William Ramsay (1852-1916) was a Scottish chemist who received a Nobel Prize in 1904 for having identified several inert gases. This colored print shows him giving a lecture, pointing to the positions of these gases on the periodic table. It was drawn by Leslie Matthew Ward (1851-1922), a British artist who produced some 1325 cartoon portraits for Vanity Fair, a popular British magazine. Like many of Ward’s portraits, this one captured the personality of the subject and was signed “Spy.” It was published on Dec. 2, 1908.
The text above the image reads “VANITY FAIR Supplement.” The text below reads “Hentschel-Colourtype, London” and “(Sir William Ramsay).” The accompanying text begins by saying that Ramsay was “an apostle of the great modern Religion of the Established Fact,” and it ends by saying that “He has hordes of friends, but his real loves are Fountain pens and cigarettes.”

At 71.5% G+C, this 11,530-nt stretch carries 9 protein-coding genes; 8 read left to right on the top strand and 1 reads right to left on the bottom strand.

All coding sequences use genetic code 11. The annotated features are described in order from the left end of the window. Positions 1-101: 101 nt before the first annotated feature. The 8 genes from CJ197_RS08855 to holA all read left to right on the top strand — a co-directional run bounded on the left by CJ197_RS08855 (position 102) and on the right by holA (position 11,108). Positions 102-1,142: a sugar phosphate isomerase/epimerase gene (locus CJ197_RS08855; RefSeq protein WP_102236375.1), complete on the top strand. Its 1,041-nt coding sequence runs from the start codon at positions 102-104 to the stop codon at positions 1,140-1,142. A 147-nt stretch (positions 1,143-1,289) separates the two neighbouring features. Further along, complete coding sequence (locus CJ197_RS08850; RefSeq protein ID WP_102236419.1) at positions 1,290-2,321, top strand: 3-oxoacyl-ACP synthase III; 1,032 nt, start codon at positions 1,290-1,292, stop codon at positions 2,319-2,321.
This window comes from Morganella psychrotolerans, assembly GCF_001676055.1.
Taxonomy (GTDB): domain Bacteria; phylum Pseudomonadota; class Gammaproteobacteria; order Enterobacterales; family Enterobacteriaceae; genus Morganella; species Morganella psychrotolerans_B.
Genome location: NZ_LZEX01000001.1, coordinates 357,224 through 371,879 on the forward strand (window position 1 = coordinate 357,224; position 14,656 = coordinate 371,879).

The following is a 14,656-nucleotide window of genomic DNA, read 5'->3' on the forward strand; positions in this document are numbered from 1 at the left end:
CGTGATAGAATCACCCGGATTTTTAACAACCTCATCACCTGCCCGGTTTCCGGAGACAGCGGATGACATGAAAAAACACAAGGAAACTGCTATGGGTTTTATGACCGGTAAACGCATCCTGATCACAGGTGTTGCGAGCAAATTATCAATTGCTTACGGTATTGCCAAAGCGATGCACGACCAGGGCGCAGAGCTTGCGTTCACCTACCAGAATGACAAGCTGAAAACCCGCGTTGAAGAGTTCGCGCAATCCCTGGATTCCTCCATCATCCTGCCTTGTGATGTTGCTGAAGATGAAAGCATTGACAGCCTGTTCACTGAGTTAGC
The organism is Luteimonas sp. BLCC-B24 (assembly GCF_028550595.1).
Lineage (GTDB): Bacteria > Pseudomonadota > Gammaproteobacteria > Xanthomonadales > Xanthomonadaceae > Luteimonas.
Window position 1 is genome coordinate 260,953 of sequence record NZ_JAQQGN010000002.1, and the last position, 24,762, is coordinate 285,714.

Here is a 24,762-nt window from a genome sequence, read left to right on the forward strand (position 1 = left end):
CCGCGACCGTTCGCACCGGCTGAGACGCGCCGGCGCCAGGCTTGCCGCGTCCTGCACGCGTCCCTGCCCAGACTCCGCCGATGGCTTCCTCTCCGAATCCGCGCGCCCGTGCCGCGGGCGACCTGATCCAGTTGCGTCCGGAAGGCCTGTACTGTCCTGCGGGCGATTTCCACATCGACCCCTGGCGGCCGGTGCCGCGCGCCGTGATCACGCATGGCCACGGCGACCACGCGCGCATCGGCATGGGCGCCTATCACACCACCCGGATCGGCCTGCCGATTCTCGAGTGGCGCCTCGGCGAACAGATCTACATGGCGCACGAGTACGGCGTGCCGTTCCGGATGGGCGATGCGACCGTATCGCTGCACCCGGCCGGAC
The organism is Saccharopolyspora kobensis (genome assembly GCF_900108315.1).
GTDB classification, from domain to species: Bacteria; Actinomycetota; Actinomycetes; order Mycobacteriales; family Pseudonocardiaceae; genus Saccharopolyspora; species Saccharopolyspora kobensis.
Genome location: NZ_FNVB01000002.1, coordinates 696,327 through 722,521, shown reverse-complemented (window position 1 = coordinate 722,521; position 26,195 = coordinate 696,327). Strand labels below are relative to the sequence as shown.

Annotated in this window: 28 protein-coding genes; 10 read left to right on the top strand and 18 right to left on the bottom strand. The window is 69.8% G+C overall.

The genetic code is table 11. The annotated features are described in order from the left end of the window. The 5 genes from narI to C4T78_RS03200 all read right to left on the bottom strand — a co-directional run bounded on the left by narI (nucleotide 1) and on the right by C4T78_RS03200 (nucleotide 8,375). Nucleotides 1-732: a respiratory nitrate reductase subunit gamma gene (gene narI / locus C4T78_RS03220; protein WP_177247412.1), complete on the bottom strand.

The Hentschel colourtype process was developed by Carl Hentschel (1864-1930), a Pole who immigrated to England.
Ref: Morris W. Travers, A Life of Sir William Ramsay, K.C.B., F.R.S. (London, 1956).
“Personalities in Process: Carl Hentschel,” The Process Engravers Monthly 19 (Feb. 1912): 33-35.
Object Name
date made
Physical Description
paper (overall material)
overall: 14 1/2 in x 8 1/2 in; 36.83 cm x 21.59 cm
place made
United Kingdom: England, London
ID Number
catalog number
accession number
Prints from the Physical Sciences Collection
Science & Mathematics
See more items in
Medicine and Science: Physical Sciences
Prints from the Physical Sciences Collection
Data Source
National Museum of American History, Kenneth E. Behring Center

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